It takes a special kind of man to wear a monocle. You need to be a 19th century deep thinker, like Alfred, Lord Tennyson or Karl Marx, or maybe a jackbooted Aryan type, like Col. Klink on "Hogan's Heroes." It works too if you're a jaunty cartoon character with a top hat, like the Penguin from "Batman" or Mr. Peanut from the Planters label.
Now we can add a new category to the accessories list of winking devotees: 21st century gossipmongers of Manhattan.
Last Saturday, on the front page of the New York Times (above the fold, no less), there was a color photograph of an honest-to-goodness monocle-wearing man. Well, maybe honesty and goodness had nothing to do with it; the guy in question was one Jared Paul Stern, a sometime scribe for the New York Post now under investigation after a California tycoon alleged that the writer had tried to extort money from him.
Party photos have made it clear that gossip writer Stern is one of those anachronistic peacocks who wear fedoras, waistcoats, spats, ascots or the other eccentric fashion flourishes that, when worn to a shipyard or a pool hall, scream out: "Punch me hard in the face." But when Stern scrunched his socket on that monocle (the photo that captured the moment was snapped in 2001), he took his personal dandyism to a whole new level. You can argue that a fedora channels the spirit of Bogart and Spillane, but a monocle is just pure Charlie McCarthy. And Charlie McCarthy was, well, a dummy. Sorry. But he was.
History tells us the monocle was devised in the 19th century by the British, who also invented mutton-chop sideburns and the term "harrumph," and all three go together quite nicely. The monocle, like a pocket watch, dangles from a chain or cord and is often accompanied by a fancy vest with pockets. That's why there's still a whiff of upper-crust pretension to the loop accessory; if you have an eye for affectation, the monocle will put you in the same circles as the rich tycoon from the Monopoly box or Eustace Tilley, the veddy proper cartoon mascot for the New Yorker. The rich of London in the 1800s often had plaster casts made of their faces so they could get a comfortable and snug monocle fit -- anyone in the lower class who naively bought the over-the-counter models that became available paid for their overreaching with a sore face.
In the early decades of American film, especially in comedy reels, the monocle was shorthand for stuffy aristocrat. You just knew the guy with the eye loop was going to take a pie from Moe or Curly.
But there is also a different, less-foppish species of one-eyed jacks. There's the dictator monocle, popular with Luftwaffe brass and the alpha males of old Hollywood's soundstages. The reason is best summed up in a kooky 1961 article from a magazine called Carnival Escapade. (We found it lovingly reprinted on a website called Java's Bachelor Pad, which celebrates Tiki art, pinup girls, martinis and other vital districts of pop culture.) The article breathlessly celebrates the monocle as both a chick-magnet and prop for tough-guy messaging: "By its very insertion between cheekbone and brow, the monocle gives you a new interesting face. The keystone of the new look is the sneer, due less to a state of mind than a muscle contraction necessary to screw, so to speak, the monocle in the eye socket. The social value of the sneer? Incalculable."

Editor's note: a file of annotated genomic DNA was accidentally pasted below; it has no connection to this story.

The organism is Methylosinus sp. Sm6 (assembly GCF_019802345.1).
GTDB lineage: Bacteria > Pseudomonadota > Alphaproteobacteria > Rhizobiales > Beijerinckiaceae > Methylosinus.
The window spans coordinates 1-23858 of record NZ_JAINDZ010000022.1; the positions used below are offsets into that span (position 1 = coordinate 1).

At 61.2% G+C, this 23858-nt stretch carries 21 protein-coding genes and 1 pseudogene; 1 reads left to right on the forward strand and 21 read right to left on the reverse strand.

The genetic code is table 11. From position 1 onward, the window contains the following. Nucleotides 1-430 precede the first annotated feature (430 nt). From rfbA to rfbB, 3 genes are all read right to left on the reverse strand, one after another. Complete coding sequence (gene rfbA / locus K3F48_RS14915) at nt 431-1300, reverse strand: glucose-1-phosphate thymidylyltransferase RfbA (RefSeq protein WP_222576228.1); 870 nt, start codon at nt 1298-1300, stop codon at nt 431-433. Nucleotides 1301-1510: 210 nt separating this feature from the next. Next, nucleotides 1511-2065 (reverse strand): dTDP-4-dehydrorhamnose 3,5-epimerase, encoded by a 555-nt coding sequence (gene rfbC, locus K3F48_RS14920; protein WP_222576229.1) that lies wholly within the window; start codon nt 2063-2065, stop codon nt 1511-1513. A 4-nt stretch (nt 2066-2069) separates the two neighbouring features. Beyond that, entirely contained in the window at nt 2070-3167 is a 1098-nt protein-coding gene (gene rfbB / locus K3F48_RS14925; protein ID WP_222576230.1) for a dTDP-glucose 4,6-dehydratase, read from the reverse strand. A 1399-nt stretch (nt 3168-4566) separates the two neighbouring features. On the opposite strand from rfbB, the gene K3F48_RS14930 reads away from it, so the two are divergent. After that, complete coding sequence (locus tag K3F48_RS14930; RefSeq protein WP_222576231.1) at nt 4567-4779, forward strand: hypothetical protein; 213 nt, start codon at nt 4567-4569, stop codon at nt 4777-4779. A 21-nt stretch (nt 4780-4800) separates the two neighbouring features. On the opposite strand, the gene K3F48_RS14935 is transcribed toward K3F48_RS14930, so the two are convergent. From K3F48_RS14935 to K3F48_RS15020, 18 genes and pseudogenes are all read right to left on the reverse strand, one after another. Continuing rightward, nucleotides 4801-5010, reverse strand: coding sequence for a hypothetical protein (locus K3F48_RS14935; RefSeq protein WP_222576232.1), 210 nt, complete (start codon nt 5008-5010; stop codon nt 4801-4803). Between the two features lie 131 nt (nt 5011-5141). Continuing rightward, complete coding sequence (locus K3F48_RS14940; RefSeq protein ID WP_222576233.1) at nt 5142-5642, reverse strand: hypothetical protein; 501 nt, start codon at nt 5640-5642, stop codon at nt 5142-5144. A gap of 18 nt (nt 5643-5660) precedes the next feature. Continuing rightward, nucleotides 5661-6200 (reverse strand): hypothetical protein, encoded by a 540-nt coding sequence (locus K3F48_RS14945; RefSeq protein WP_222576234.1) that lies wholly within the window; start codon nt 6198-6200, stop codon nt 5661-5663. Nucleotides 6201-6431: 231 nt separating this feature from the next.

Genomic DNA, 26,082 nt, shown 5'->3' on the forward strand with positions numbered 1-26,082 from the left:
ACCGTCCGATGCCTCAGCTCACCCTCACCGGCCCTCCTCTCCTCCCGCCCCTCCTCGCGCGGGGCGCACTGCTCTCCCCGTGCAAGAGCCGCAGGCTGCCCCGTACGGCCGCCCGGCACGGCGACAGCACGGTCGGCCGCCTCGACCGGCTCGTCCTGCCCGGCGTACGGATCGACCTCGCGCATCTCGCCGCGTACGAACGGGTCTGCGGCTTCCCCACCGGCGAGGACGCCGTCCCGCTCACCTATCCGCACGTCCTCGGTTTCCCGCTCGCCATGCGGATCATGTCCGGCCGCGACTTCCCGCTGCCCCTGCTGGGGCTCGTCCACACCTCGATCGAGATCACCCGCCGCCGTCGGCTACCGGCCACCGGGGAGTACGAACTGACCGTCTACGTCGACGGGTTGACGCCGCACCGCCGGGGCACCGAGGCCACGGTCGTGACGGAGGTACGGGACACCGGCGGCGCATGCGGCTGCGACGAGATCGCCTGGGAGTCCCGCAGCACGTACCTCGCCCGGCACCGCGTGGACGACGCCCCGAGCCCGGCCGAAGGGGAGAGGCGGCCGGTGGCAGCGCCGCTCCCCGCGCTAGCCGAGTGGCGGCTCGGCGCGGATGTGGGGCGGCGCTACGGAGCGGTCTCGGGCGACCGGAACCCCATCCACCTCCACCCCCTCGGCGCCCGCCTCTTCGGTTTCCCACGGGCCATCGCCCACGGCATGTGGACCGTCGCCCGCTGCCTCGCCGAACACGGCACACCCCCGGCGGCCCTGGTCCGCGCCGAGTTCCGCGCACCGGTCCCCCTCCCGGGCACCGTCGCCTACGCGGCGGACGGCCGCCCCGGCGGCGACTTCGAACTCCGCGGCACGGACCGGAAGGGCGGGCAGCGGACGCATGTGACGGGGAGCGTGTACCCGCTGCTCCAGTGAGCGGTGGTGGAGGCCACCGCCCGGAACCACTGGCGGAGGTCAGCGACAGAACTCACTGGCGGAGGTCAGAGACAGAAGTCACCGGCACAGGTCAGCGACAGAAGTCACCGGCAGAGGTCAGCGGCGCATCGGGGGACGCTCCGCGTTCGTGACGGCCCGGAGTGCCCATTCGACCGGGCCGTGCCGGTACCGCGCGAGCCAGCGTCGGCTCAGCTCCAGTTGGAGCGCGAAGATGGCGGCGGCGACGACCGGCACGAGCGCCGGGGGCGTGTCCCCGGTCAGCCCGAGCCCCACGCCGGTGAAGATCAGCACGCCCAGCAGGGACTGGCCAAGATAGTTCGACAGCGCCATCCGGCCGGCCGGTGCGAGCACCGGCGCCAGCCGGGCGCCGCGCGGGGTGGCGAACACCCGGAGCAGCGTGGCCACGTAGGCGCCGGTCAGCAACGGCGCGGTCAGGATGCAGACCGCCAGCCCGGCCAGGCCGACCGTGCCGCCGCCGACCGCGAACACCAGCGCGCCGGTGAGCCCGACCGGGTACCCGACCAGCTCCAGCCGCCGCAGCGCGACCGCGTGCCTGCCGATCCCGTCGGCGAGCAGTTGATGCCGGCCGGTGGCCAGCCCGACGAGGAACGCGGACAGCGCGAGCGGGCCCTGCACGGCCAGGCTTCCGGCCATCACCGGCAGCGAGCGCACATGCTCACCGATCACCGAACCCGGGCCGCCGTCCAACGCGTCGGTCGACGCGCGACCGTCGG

That's why in World War I the monocle became a fashion craze among German officers, just as aviator glasses would later be the Right Stuff for American flyboys and reflective sunglasses became de rigueur for scary cops in Southern states. Erich von Stroheim wore the monocle memorably in one of the most acclaimed war films ever, Jean Renoir's "Grand Illusion" in 1937, and that set the stage for Berlin-saluting baddies on film and television for decades. Werner Klemperer's Col. Klink on "Hogan's Heroes," for instance, was clearly a feckless student of Von Stroheim's true monocle menace.
There have been others with their eye on monocle revival, even if they went about it differently. The character Mad-Eye Moody, for instance, had a quasi-monocle in "Harry Potter and the Goblet of Fire," but, on closer inspection, it turned out it was really more like a gross little holding tank for his eye than a true eyesight aid. In urban culture, the late Lisa "Left Eye" Lopes memorably wore an unopened condom package just like it was a monocle, but the less said about that the better.
Really, the only monocle men of the moment seem to be Stern (who has made, ahem, a spectacle of himself with the unfolding scandal but could not be reached for comment for this story), and Mr. Peanut, that eternally smiling nut who, we are proud to tell you, celebrates a salty 90th anniversary this year. Even with that grand accomplishment, it's hard to see a big future for the monocle. It hurts your face, and, if it's a prescription lens, it can give you a bad headache. But maybe there is a different way to look at it; as a certain sentient and stylish peanut might say, "In the land of the blind, the one-eyed man is king."